British Open: Matt Kuchar’s runner-up finish is made more emotional by a surprise visit from his family

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An emotional Sunday for Matt Kuchar got even more so when he learned his wife and two young sons had made the trip to England to watch him play the final round of the British Open.

They were waiting for him as he walked off the green after his second-place finish to Jordan Spieth. Kuchar hugged his wife, Sybi, and comforted the grade-school-aged boys, both of whom were crying.

“I talked to them last night on the phone,” he said. “Thought they were in Colorado. It was a great surprise. A teary surprise. And it’s great to have people to share things with, have loved ones here.


“Certainly my family means a lot. They’re a big support team. Golf is a selfish game, and what they go through, it’s an amazing support to help me try to be my best. It was very, very cool to have them here.”

The poignancy of the moment was not lost on Spieth.

“I noticed it when I walked up and saw his family hugging him, and I think Cameron is his oldest, that was in tears,” he said. “At that moment I’m so happy. And at the same time I see that and I thought to myself, ‘Man, put this in perspective. He’s a dad.’ I’m not a dad, I don’t think that way. And I was able to kind of get a little glimpse into what that’s like.”

A guiding hand

Among those waiting for Spieth when he walked off the green was his coach, Cameron McCormick, who likewise struggled to hold back tears.

“Words don’t describe it, really,” McCormick said. “I guess that’s the stuff legends are made of. When you’re pushed back to the wall and you’re in a corner and you keep punching … that just shows his tenacity and resilience and the heart that he has. And Michael [Greller, his caddie] as well. They work so well as a team. It fills me with pride.”

When Spieth sliced his drive on No. 13 and it appeared the wheels were coming off, McCormick couldn’t help but blame himself.

McCormick said he was thinking, “What else could I have done? Was it something I didn’t pick on with his manner in his pre-round warmup? At the same time, after what happened on 13 I looked forward and said, ‘There are some scoring holes coming up and he knows that.’


“He’s always been a player that can shift into a different gear. And this was an amazing example of that. I’m overjoyed with pride.”

Sterling performance

Alfie Plant poses with the amateur’s silver medal at the British Open at Royal Birkdale on July 23.
(Andy Buchanan / Getty Images)

The top amateur in the tournament also happened to be the only one to make the cut, England’s Alfie Plant, who shot a 73 on Sunday to finish six over for the tournament.

“High of the week has definitely got to be walking down the last [hole],” said Plant, who was awarded the traditional silver medal as the top amateur. “I think every golfer says that’s one of the best walks in golf, and it certainly is.”

Finished strong

China’s Haotong Li made quite an impression in his first British Open, making seven birdies in the final 11 holes to shoot a 63 and finish third overall. He is the sixth player to shoot a 63 in the final round of a major.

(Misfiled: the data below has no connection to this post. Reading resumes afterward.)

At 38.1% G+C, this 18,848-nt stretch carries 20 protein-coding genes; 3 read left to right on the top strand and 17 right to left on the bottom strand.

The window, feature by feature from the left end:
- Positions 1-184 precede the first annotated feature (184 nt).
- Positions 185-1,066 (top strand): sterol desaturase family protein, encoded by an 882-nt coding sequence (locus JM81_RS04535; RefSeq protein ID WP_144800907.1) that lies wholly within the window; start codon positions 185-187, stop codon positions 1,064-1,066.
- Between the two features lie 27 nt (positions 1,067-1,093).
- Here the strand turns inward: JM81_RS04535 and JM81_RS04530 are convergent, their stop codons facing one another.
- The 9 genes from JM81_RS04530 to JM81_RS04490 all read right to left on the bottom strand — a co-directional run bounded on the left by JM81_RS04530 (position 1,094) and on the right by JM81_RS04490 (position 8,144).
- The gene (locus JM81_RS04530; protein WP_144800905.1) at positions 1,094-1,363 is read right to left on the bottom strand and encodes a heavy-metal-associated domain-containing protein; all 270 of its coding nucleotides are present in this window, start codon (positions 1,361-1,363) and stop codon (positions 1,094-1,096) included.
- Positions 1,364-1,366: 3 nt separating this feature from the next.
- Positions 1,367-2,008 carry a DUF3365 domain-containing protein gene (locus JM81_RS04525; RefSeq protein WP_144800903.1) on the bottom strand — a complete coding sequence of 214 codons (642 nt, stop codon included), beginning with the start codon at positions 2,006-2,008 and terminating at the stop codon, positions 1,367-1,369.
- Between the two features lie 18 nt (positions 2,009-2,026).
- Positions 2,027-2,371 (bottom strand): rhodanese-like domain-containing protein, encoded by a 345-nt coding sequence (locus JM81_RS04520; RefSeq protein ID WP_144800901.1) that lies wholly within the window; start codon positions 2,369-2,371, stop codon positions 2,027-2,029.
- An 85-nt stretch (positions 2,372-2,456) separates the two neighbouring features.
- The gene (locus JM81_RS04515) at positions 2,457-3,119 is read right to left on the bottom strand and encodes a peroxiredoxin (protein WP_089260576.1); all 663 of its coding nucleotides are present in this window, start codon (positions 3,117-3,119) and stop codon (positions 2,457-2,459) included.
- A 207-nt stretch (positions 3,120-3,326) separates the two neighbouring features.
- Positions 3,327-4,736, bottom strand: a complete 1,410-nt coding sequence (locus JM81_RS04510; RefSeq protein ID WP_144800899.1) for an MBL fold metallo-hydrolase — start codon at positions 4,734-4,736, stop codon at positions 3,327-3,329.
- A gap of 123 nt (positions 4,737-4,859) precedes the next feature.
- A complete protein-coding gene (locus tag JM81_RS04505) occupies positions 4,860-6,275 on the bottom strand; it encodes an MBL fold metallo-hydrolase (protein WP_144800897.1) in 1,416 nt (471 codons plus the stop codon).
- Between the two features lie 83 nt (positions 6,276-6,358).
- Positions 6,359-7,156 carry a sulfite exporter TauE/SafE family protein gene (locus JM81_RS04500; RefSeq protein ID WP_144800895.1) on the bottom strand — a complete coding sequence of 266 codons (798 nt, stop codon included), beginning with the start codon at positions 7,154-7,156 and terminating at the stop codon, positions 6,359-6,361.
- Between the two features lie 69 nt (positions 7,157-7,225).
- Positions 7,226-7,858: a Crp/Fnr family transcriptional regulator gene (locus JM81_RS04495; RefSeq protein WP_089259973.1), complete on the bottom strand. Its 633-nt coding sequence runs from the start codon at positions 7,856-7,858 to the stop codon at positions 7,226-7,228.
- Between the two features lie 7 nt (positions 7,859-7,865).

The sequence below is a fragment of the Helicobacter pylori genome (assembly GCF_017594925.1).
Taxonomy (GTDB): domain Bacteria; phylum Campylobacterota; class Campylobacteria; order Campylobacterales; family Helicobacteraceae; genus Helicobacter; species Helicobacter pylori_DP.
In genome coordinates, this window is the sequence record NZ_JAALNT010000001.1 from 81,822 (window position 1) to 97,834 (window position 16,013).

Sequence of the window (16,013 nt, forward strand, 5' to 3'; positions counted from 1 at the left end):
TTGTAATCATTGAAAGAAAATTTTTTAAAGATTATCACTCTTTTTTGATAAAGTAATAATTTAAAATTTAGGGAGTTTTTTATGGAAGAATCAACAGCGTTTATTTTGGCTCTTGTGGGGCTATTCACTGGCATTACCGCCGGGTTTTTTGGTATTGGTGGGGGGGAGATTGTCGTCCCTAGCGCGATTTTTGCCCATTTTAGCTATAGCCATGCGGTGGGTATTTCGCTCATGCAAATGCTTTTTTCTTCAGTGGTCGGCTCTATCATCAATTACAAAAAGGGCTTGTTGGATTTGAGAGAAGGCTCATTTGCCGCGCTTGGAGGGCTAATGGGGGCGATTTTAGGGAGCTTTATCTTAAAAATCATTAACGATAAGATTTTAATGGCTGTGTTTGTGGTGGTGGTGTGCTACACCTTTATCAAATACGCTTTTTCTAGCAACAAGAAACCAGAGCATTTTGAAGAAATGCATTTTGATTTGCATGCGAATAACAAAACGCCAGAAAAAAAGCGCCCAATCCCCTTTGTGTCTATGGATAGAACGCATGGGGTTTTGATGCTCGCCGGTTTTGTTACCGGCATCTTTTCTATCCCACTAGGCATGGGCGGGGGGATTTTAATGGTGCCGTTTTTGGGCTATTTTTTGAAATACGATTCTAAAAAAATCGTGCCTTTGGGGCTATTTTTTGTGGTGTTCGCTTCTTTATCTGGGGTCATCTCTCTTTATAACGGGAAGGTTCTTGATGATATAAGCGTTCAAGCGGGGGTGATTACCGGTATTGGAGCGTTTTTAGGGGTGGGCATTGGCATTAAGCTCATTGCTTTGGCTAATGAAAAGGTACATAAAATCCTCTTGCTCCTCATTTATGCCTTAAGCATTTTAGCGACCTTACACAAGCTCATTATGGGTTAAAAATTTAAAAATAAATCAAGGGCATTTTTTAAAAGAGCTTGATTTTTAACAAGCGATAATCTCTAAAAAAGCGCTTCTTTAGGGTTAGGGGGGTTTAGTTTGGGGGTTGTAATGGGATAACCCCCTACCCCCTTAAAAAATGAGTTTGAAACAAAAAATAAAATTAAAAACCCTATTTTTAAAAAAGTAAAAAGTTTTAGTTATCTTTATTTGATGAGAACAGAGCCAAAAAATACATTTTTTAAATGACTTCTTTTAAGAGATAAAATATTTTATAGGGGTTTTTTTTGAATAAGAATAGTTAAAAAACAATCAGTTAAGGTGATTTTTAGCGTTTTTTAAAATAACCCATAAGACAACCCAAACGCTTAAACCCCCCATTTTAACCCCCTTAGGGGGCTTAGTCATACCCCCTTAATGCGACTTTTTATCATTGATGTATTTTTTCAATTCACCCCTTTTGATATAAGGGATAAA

“It’s kind of a dream come true, you know, since I start playing golf,” said Li, 21. “And definitely got a lot support from China, from my friends, from fans, you know, just keep behave myself and play some decent golf.”

Li made a different kind of splash in last month’s Open de France. He snapped his putter in anger and flung it into a lake. Then, his mother rolled up her pants and fished it out for him.

Sunday, he expressed remorse for that.

“She didn’t know I break my putter in the lake, and she just tried to help me, that’s it,” he said. “But I was really sorry for her.”

Local favorite

Northern Ireland’s Rory McIlroy gestures as he finishes his final round of the 146th Open Championship at Royal Birkdale on July 23.
(Oli Scarff / Getty Images)

Ireland’s Rory McIlroy finished with a 67, his best round of the tournament, and tied for fourth. He has won four majors — everything but the Masters — so he has high expectations. He admits going three years without winning a fifth bothers him.

“You look at Jack Nicklaus, he went through a stretch where he didn’t win a major in three years,” he said. “I’m not comparing myself to Jack. It’s hard to win them. It’s very hard. It’s the reason especially in this generation, excluding Tiger, no one’s got above five. So it’s tough to win them.


“We have 20- or 30-year window of where we can. And I got off to a great start in my career. But, as I said, I’ve still got 15, 20 more years to add to that tally. But, yeah, look, I feel like three years has been too long. But at the same time I’m not going to rush it, I’m not going to stay impatient. I’m going to play my game. And hopefully my chance arrives at some point and I’m able to take it.”

Low score, high hopes

Branden Grace shot an even-par 70 on Sunday, a day after becoming the first player to shoot 62 in a major. An eight-stroke difference is something of a come-down, of course, but Grace was happy with his tie for sixth place.

“I must say, my wife told me this morning, ‘The week’s already been such a bonus,’” he said. “Obviously being in the history books. Now I can go out and enjoy today, whether it goes good or bad.

“Today was just a bonus day, really. And I’m looking forward to the next one, really. So now I know I’ve got that low one in me, especially in these big, big events and I’m looking forward to the PGA.”


Follow Sam Farmer on Twitter @LATimesfarmer